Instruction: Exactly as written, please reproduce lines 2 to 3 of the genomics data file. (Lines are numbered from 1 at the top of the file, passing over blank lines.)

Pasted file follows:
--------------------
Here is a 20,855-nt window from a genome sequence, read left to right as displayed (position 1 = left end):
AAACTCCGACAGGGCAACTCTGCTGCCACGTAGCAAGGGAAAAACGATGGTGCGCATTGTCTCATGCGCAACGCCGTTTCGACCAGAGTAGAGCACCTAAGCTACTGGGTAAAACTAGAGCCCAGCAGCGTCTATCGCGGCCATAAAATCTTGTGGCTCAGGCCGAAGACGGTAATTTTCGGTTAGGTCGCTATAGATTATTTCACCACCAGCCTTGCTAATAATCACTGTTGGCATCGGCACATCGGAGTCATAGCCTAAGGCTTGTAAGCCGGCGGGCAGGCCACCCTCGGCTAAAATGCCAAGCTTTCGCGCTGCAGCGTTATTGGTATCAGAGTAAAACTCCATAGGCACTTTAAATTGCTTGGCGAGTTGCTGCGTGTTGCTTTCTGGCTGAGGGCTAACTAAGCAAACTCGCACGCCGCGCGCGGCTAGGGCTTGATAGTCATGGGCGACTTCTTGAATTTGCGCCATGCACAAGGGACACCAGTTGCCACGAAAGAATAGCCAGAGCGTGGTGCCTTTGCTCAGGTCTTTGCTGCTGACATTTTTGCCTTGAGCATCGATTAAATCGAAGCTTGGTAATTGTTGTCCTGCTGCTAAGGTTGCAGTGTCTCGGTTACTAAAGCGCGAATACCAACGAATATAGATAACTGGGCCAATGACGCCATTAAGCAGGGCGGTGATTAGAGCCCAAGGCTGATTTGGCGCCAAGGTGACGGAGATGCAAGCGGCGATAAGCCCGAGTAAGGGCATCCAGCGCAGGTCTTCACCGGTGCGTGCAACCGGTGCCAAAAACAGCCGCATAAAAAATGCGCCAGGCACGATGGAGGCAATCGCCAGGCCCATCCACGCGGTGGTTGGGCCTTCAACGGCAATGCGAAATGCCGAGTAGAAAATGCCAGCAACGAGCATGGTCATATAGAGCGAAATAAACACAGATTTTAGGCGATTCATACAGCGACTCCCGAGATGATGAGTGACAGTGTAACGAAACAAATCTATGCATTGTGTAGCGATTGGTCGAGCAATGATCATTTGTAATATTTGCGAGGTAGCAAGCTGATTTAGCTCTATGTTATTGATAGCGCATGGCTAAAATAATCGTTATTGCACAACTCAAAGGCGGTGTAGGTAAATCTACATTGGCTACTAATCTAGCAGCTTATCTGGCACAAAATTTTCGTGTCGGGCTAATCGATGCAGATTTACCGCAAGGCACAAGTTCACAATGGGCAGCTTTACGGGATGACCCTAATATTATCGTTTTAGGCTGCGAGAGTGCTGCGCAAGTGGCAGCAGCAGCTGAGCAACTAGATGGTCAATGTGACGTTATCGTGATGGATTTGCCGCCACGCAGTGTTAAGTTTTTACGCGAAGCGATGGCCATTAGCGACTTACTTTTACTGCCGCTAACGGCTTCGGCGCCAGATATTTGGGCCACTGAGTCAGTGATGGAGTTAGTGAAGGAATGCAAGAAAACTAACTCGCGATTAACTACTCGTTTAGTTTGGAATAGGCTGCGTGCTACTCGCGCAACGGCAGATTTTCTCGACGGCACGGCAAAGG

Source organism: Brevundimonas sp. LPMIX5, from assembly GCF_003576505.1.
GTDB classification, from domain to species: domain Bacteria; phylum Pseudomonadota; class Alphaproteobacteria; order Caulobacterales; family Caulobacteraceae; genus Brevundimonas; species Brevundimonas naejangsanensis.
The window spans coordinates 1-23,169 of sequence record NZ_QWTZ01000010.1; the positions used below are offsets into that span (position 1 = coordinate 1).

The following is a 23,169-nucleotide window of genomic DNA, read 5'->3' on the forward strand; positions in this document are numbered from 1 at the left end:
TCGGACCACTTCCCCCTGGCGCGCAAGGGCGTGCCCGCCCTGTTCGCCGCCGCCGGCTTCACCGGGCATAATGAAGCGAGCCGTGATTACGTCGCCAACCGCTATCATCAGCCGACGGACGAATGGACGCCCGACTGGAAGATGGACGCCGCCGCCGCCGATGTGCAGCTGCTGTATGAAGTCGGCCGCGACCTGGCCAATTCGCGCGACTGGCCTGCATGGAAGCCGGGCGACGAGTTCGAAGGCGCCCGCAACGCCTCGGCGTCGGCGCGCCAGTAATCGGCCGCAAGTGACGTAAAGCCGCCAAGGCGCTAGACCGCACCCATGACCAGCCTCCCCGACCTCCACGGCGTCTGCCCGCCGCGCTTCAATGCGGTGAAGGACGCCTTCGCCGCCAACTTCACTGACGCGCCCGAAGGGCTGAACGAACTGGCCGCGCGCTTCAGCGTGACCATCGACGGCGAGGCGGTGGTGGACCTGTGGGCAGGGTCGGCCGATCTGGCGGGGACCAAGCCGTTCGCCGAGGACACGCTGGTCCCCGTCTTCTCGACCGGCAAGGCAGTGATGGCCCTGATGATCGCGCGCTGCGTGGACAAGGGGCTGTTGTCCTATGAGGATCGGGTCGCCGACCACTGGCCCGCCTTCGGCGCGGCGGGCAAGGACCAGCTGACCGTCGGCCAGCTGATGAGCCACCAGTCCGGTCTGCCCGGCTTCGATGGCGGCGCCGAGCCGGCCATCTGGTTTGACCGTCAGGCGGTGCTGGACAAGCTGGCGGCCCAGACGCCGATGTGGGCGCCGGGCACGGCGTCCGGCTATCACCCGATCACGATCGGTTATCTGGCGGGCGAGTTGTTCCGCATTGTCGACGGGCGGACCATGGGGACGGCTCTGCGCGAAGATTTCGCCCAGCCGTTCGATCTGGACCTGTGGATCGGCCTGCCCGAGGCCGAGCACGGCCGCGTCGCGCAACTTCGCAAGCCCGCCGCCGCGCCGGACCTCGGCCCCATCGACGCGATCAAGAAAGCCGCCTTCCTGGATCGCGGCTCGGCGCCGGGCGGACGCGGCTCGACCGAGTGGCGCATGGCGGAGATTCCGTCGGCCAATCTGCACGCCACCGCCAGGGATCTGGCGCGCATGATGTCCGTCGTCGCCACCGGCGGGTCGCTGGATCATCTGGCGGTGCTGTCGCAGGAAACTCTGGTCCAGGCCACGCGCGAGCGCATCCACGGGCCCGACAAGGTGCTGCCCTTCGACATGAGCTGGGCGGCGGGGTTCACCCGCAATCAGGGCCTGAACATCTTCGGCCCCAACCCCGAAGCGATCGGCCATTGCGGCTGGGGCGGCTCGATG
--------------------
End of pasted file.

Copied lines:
AAACTCCGACAGGGCAACTCTGCTGCCACGTAGCAAGGGAAAAACGATGGTGCGCATTGTCTCATGCGCAACGCCGTTTCGACCAGAGTAGAGCACCTAAGCTACTGGGTAAAACTAGAGCCCAGCAGCGTCTATCGCGGCCATAAAATCTTGTGGCTCAGGCCGAAGACGGTAATTTTCGGTTAGGTCGCTATAGATTATTTCACCACCAGCCTTGCTAATAATCACTGTTGGCATCGGCACATCGGAGTCATAGCCTAAGGCTTGTAAGCCGGCGGGCAGGCCACCCTCGGCTAAAATGCCAAGCTTTCGCGCTGCAGCGTTATTGGTATCAGAGTAAAACTCCATAGGCACTTTAAATTGCTTGGCGAGTTGCTGCGTGTTGCTTTCTGGCTGAGGGCTAACTAAGCAAACTCGCACGCCGCGCGCGGCTAGGGCTTGATAGTCATGGGCGACTTCTTGAATTTGCGCCATGCACAAGGGACACCAGTTGCCACGAAAGAATAGCCAGAGCGTGGTGCCTTTGCTCAGGTCTTTGCTGCTGACATTTTTGCCTTGAGCATCGATTAAATCGAAGCTTGGTAATTGTTGTCCTGCTGCTAAGGTTGCAGTGTCTCGGTTACTAAAGCGCGAATACCAACGAATATAGATAACTGGGCCAATGACGCCATTAAGCAGGGCGGTGATTAGAGCCCAAGGCTGATTTGGCGCCAAGGTGACGGAGATGCAAGCGGCGATAAGCCCGAGTAAGGGCATCCAGCGCAGGTCTTCACCGGTGCGTGCAACCGGTGCCAAAAACAGCCGCATAAAAAATGCGCCAGGCACGATGGAGGCAATCGCCAGGCCCATCCACGCGGTGGTTGGGCCTTCAACGGCAATGCGAAATGCCGAGTAGAAAATGCCAGCAACGAGCATGGTCATATAGAGCGAAATAAACACAGATTTTAGGCGATTCATACAGCGACTCCCGAGATGATGAGTGACAGTGTAACGAAACAAATCTATGCATTGTGTAGCGATTGGTCGAGCAATGATCATTTGTAATATTTGCGAGGTAGCAAGCTGATTTAGCTCTATGTTATTGATAGCGCATGGCTAAAATAATCGTTATTGCACAACTCAAAGGCGGTGTAGGTAAATCTACATTGGCTACTAATCTAGCAGCTTATCTGGCACAAAATTTTCGTGTCGGGCTAATCGATGCAGATTTACCGCAAGGCACAAGTTCACAATGGGCAGCTTTACGGGATGACCCTAATATTATCGTTTTAGGCTGCGAGAGTGCTGCGCAAGTGGCAGCAGCAGCTGAGCAACTAGATGGTCAATGTGACGTTATCGTGATGGATTTGCCGCCACGCAGTGTTAAGTTTTTACGCGAAGCGATGGCCATTAGCGACTTACTTTTACTGCCGCTAACGGCTTCGGCGCCAGATATTTGGGCCACTGAGTCAGTGATGGAGTTAGTGAAGGAATGCAAGAAAACTAACTCGCGATTAACTACTCGTTTAGTTTGGAATAGGCTGCGTGCTACTCGCGCAACGGCAGATTTTCTCGACGGCACGGCAAAGG

Source organism: Brevundimonas sp. LPMIX5, from assembly GCF_003576505.1.